PUC Adopts Final Implementation Order for Chapter 14
Published on 6/11/2015
HARRISBURG – The Pennsylvania Public Utility Commission (PUC) today adopted final rules regarding the implementation of Chapter 14 of the Public Utility Code (Chapter 14).
The Commission voted 5-0 to adopt the Final Implementation Order, which addresses two areas:
- New utility reporting requirements; and
- The new definition of medical certificate.
The Order addresses Chapter 56 of the Public Utility Code (Chapter 56), which is partially superseded by Act 155 of 2014 (Act 155), which reauthorized and amended Chapter 14. The Order provides guidance to utilities for the new requirement that requires them to report residential account balances that exceed $10,000. The Commission expects to address all clarification issues in an upcoming rulemaking to bring Chapter 56 of the Public Utility Code into alignment with Act 155.
Commissioner Robert F. Powelson issued a motion related to Chapter 14’s definition of medical certificates. Prior to Act 155, the Public Utility Code contained no definition for medical certificates. The definition was administered by Chapter 56 of Commission regulations, which allowed for written or oral certification. Several Pennsylvania utilities sought guidance on whether the current practice of accepting verbal medical certificates is still acceptable in light of the changes to Chapter 14.
Act 155 added the following definition to Chapter 14 the Public Utility Code: “A written document, in a form approved by the Commission: 1) certifying that a customer or member of the customer’s household is seriously ill or has been diagnosed with a medical condition which requires the continuation of service to treat the medical condition; and 2) signed by a licensed physician, nurse practitioner or physician’s assistant.”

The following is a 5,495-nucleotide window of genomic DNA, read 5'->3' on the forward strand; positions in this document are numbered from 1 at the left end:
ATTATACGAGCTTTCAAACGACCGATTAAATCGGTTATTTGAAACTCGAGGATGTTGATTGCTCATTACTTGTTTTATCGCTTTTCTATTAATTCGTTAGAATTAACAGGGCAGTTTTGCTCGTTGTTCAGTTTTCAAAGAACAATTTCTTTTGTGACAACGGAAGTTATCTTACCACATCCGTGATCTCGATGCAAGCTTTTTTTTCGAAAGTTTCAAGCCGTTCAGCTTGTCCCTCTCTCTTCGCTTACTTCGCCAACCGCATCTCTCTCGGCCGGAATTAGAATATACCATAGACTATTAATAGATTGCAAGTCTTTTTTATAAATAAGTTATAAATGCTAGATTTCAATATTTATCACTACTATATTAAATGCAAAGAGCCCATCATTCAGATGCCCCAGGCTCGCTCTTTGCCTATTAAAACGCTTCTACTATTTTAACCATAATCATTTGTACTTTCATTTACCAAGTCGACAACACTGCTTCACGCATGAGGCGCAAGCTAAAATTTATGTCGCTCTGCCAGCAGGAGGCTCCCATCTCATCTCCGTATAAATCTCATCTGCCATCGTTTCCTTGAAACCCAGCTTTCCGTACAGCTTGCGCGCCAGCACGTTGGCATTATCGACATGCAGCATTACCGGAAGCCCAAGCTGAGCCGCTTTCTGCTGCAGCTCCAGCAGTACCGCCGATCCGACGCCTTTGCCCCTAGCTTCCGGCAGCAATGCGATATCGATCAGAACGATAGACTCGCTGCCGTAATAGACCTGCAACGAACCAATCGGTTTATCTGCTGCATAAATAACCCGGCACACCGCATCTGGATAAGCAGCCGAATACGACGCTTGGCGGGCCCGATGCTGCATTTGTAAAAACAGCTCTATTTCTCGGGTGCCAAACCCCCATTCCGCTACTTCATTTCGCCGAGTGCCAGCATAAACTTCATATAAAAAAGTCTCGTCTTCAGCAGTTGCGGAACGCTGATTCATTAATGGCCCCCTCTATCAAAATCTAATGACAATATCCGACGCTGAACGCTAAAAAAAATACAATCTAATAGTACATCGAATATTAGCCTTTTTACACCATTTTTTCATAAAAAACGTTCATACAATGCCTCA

“In adding the above definition to Chapter 14, the General Assembly gave clear and unambiguous direction on two key aspects of medical certificates: that they be written documents and that they be signed. Section 56.113’s allowance of verbal medical certificates is legally incompatible with this new definition,” said Commissioner Powelson in his motion. “I believe allowing the status quo regarding verbal medical certificates would subvert the intent of the legislature’s inclusion of the ‘written’ and ‘signed’ requirements.”
Act 155 was signed into law on Oct. 22, 2014, by Governor Tom Corbett. It amends Chapters 5, 14, 22 and 28 of the Public Utility Code. In addition to establishing a definition for medical certificate, Act 155 allows the PUC to: 1) establish annual fees to fund the Commission’s oversight of natural gas suppliers and electric generation suppliers; 2) include the intrastate operating revenues of licensed entities in determining its budget cap; and 3) exclude from its budget cap funds received from the federal government and other sources to perform functions unrelated to the Commission’s jurisdictional regulation.
The Pennsylvania Public Utility Commission balances the needs of consumers and utilities; ensures safe and reliable utility service at reasonable rates; protects the public interest; educates consumers to make independent and informed utility choices; furthers economic development; and fosters new technologies and competitive markets in an environmentally sound manner.
For recent news releases and video of select Commission proceedings or more information about the PUC, visit our website at www.puc.pa.gov. Follow the PUC on Twitter – @PA_PUC for all things utility. “Like” Pennsylvania Public Utility Commission on Facebook for easy access to information on utility issues.
Docket No. M-2014-2448824
Deputy Press Secretary
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